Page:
Michael Holupka was adamant, and school officials weren't sure why. But it was clear during a meeting with them at Osbourn Park High School last November that the longtime athletic booster really wanted expensive, rubberized floors for the school's new fitness center.

A less expensive tile floor simply would not do because weights might drop on it and cause long-term damage, Holupka argued. What about tile floors, with rubber around the equipment? Not so pretty, he told them.

"After the meeting, I said, 'Mike, I am not sure the boosters are going to go for it. He said, 'Don't worry about it,' " Principal Timothy Healey recalled. "Then he said he was going to pay for it, and then it made sense why he was choosing all the best stuff. I was speechless."

Now, about a year after the meeting, the facility at the Manassas area high school is about to open. Its name: the Mike and Kathy Holupka Strength and Conditioning Center. The School Board voted last week to name the facility after the Holupkas because, after all, they're the ones who donated the $500,000 to build and equip it.

"I grew up in a small coal-mining town, where we didn't have much," Michael Holupka, 63, said last week. "I became successful, and I just don't believe you can be successful and put everything in your pocket and take. You need to give something back."

Lucy S. Beauchamp (At Large), chairman of the Prince William County School Board, said the sizable gift is one of the most generous donations from a family to the school system in recent memory.

"Even more than the money, it's the amount of attention they give to the project. The mat on the floor has a picture of a yellow jacket [the school mascot] in the middle," she said. "This is going to make the students at that school feel thankful and very special."

Holupka, who retired as the president of a construction company and later founded an excavation company, served as the facility's general contractor, Healey said. After the school system approved the project, Healey said, a bidding process was not needed because the money and the facility were a private donation.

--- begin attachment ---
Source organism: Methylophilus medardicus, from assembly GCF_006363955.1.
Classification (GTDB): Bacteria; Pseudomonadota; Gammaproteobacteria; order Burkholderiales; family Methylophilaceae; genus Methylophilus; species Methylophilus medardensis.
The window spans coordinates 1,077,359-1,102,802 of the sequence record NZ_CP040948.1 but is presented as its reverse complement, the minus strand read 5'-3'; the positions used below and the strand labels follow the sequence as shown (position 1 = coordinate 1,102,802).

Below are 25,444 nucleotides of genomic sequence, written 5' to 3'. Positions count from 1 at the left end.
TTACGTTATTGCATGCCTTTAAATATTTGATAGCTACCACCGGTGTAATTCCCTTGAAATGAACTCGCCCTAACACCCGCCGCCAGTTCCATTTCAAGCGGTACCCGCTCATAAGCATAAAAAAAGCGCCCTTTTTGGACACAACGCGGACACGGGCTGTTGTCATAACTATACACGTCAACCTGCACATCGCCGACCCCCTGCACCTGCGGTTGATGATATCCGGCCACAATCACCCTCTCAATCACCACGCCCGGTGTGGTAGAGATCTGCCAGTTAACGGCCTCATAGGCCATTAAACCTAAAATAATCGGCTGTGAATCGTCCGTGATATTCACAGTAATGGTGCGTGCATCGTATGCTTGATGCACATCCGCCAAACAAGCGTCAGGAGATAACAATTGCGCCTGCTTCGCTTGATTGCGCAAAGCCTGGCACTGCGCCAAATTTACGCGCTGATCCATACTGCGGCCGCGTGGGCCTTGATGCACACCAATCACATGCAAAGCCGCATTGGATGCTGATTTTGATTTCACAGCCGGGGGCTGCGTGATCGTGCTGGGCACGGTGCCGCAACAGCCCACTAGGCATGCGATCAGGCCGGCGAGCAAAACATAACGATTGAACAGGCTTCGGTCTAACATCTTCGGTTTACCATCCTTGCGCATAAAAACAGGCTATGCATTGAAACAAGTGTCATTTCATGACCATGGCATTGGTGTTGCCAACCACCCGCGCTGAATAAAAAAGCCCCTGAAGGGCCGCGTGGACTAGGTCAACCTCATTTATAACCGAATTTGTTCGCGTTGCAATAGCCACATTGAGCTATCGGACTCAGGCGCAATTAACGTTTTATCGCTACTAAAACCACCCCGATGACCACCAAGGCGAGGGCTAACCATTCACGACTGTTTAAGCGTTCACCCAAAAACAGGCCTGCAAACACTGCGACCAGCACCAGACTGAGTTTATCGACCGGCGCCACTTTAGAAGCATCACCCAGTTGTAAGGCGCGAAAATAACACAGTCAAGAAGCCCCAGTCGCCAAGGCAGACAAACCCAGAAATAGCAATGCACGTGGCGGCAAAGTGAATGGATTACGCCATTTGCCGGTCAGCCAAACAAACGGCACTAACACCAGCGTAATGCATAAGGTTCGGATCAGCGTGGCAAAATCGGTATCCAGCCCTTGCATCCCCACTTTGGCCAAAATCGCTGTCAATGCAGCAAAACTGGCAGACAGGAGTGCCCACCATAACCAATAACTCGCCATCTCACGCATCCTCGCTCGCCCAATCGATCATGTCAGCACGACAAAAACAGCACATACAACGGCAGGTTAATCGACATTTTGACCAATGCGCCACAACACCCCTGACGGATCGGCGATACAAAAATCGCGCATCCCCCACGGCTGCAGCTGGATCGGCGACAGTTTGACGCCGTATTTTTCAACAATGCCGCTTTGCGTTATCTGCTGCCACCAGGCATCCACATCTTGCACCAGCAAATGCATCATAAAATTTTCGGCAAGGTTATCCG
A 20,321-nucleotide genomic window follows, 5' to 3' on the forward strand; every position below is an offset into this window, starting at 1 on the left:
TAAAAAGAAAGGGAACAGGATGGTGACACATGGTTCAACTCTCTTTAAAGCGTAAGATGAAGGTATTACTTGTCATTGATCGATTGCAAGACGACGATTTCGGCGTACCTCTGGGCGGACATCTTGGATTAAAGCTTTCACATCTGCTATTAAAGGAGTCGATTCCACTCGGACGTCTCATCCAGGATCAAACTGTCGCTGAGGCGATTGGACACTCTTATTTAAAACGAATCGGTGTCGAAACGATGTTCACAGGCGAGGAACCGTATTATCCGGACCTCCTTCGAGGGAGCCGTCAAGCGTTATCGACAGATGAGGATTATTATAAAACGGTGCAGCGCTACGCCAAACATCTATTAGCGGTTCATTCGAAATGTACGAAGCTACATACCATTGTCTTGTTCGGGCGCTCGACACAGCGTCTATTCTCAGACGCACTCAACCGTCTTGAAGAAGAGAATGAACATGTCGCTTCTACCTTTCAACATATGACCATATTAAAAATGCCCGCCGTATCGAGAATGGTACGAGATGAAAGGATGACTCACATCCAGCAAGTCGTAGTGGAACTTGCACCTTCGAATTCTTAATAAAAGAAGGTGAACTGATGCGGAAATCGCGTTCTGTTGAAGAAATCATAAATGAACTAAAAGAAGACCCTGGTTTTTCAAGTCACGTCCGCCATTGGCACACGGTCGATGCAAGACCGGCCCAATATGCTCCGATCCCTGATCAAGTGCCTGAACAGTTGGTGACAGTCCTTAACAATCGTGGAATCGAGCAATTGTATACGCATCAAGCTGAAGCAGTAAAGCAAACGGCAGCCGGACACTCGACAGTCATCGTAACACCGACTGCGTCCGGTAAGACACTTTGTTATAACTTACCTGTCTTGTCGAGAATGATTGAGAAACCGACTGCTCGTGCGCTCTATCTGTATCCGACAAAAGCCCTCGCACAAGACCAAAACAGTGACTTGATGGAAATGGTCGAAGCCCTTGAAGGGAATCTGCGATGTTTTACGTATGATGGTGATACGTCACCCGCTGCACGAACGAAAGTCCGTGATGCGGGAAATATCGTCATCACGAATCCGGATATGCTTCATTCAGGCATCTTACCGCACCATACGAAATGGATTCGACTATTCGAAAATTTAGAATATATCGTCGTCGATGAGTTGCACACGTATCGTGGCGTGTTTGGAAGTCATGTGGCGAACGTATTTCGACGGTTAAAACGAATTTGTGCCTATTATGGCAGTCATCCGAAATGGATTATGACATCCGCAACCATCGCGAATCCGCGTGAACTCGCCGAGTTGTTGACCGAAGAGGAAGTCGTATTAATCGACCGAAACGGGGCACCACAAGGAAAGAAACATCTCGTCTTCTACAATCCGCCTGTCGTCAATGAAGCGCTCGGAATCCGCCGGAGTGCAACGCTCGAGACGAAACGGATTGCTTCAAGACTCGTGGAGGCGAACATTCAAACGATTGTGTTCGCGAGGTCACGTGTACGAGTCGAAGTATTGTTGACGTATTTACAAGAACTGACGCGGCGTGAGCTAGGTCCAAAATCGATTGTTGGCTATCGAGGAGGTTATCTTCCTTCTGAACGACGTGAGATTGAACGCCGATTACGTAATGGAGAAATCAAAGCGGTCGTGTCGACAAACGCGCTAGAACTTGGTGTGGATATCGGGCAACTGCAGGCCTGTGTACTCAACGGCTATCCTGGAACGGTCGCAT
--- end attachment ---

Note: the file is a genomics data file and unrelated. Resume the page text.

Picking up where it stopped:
The new facility -- featuring $70,000 worth of equipment including computerized treadmills and bicycles and a conference room for health classes -- is part of a trend among high schools that are getting rid of dingy weight rooms and replacing them with fitness centers that can be used by athletes and non-athletes. The facility is about 4,000 square feet, whereas the old weight room was about 1,500 square feet, said Dan Evans, the school's activities director.

The old weight room often got backed up, forcing students to wait a long time to use the equipment. That meant they would have to take a bus leaving school as late as 5:30 p.m. to get home, Evans said.

Holupka said he views the facility as a kind of payback for the education given to his three children, all Osbourn Park alumni: Tracey Holupka, who owns a marketing firm in Alexandria; Tricia Sheppard, who works for her family's excavation company; and Robert Holupka, a business major at Coastal Carolina University in South Carolina.

He also said it is difficult to forget how school officials, including Healey and Evans, reacted when he told them he was going to finance the whole thing out of his own pocket.

"Both of their mouths were open," said Holupka. "I think Mr. Evans had tears in his eyes."

Michael Holupka, center, worked with Osbourn Park Activities Director Dan Evans, left, and Principal Timothy Healey to equip the new center. The Mike and Kathy Holupka Strength and Conditioning Center, built with a $500,000 donation from the Holupkas, has almost three times the floor space of the fitness center it replaces, and $70,000 worth of equipment.